When to Replace Wire Rope – Based on Number of Broken Wires
|Number Broken Wires in Running Ropes||Number Broken Wires in Standing Ropes|
|ANSI* Standard||Equipment||In One Rope Lay||In One Strand||In One Rope Lay||At End Connection|
|B30.2||Overhead & Gantry Cranes||12||4||Not Specified||Not Specified|
|B30.4||Portal, Tower & Pillar Cranes||6||3||3||2|
|B30.5||Crawler, Locomotive & Truck Cranes||6||3||3||2|
|B30.7||Base Mounted Drum Hoists||6||3||3||2|
|B30.8||Flotaing Cranes & Derricks||6||3||3||2|
|B30.16||Overhead Hoists||12||4||Not Specified||Not Specified|
|A10.5||Material Hoists||6**||Not Specified||Not Specified||Not Specified|
* American National Standards Institute
** Also remove for 1 valley break.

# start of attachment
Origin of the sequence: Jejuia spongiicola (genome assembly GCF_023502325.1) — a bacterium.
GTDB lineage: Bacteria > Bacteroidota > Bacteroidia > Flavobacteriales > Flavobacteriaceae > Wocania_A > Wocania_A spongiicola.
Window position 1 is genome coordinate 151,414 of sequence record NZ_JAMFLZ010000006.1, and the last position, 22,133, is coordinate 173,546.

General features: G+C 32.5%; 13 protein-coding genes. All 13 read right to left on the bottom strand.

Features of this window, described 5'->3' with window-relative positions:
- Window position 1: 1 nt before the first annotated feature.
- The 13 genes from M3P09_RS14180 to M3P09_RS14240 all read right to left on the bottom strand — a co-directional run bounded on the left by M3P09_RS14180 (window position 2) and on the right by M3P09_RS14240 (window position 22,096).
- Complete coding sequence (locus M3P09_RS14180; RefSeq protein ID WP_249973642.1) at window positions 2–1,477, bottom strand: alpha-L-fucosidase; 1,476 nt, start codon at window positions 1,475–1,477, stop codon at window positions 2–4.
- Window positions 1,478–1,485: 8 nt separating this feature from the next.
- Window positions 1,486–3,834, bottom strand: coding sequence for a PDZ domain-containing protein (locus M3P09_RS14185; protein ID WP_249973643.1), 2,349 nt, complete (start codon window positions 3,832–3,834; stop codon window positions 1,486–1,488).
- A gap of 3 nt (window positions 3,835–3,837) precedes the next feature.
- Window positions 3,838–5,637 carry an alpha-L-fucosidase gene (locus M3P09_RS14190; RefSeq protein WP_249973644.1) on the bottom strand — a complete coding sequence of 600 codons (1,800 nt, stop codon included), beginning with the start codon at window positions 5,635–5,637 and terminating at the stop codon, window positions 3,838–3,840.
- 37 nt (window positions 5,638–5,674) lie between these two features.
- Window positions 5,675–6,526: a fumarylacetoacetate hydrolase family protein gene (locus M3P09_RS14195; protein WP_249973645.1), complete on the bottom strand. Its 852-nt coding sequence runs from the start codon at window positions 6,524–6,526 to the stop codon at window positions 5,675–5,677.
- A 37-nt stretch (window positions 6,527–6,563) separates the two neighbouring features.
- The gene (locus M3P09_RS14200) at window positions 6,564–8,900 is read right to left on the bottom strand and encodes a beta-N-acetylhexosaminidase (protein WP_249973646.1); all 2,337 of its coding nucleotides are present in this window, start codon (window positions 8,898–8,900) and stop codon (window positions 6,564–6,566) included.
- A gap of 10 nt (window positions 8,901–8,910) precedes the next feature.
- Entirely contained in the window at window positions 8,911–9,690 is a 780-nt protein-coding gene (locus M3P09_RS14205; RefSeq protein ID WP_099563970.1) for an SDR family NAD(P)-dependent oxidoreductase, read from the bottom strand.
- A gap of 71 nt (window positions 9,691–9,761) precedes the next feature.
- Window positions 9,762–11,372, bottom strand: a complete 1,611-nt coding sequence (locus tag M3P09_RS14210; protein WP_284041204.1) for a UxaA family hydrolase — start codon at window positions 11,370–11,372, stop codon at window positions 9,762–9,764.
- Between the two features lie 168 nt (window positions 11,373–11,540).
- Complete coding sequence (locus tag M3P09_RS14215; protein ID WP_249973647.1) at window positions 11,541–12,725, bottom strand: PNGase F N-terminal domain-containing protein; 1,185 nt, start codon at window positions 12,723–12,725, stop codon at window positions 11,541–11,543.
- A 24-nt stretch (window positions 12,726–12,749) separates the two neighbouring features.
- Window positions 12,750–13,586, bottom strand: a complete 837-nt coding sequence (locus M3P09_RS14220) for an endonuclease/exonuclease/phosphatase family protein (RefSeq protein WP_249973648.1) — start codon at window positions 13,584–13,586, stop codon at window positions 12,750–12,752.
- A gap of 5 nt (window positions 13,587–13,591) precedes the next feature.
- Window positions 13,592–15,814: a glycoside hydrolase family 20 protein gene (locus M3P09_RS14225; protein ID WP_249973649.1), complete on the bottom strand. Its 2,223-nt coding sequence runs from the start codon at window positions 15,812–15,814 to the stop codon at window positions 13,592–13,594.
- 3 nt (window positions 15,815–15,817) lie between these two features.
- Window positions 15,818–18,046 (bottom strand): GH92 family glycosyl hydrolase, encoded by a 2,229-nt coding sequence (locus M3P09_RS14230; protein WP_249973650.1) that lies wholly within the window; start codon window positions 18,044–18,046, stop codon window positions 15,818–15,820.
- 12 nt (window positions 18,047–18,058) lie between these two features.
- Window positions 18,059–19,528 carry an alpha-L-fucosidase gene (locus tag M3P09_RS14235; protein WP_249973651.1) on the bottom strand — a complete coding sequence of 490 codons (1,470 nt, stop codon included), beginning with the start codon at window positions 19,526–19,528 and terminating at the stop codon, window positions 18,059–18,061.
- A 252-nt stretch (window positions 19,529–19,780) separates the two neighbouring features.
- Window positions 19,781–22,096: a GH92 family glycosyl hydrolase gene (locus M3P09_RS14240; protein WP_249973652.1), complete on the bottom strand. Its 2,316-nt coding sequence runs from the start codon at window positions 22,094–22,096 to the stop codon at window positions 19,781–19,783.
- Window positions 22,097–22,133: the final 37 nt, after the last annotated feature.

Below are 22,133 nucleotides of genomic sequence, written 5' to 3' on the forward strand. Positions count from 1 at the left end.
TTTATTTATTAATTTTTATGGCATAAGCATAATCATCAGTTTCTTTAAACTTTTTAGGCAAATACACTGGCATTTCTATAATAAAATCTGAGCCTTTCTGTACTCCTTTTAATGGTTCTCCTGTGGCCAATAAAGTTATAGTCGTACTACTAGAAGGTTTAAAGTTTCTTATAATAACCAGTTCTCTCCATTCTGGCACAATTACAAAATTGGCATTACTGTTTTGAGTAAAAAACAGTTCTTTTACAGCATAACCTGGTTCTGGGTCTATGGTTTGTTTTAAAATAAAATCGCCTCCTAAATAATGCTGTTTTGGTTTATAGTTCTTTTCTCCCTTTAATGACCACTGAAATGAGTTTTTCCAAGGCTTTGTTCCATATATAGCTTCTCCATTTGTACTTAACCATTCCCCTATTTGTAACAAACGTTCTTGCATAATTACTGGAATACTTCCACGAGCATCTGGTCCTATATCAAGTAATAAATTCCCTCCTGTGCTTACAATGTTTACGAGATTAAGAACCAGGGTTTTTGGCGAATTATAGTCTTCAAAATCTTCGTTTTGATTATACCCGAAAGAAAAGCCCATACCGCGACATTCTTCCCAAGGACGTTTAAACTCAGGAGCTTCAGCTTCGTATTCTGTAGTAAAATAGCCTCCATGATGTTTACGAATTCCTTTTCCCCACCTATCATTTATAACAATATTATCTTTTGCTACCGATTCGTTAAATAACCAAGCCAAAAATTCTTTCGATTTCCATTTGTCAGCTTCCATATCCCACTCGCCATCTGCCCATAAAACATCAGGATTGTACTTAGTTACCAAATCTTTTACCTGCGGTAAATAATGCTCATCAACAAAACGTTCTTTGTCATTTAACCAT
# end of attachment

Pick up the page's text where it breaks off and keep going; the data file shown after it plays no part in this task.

A wire broken under a tensile load that exceeds its strength by
the “cup and cone” configuration at the fracture point
(a). The necking down of the wire at this point shows
that failure occurred while the wire retained its ductility.
Shear-tensile fracture (b) occurs in wire subjected to a combination
of transverse and axial loads. Fatigue breaks are usually characterized
by squared-off ends perpendicular to the wire either straight
across or Z-shaped (c & d).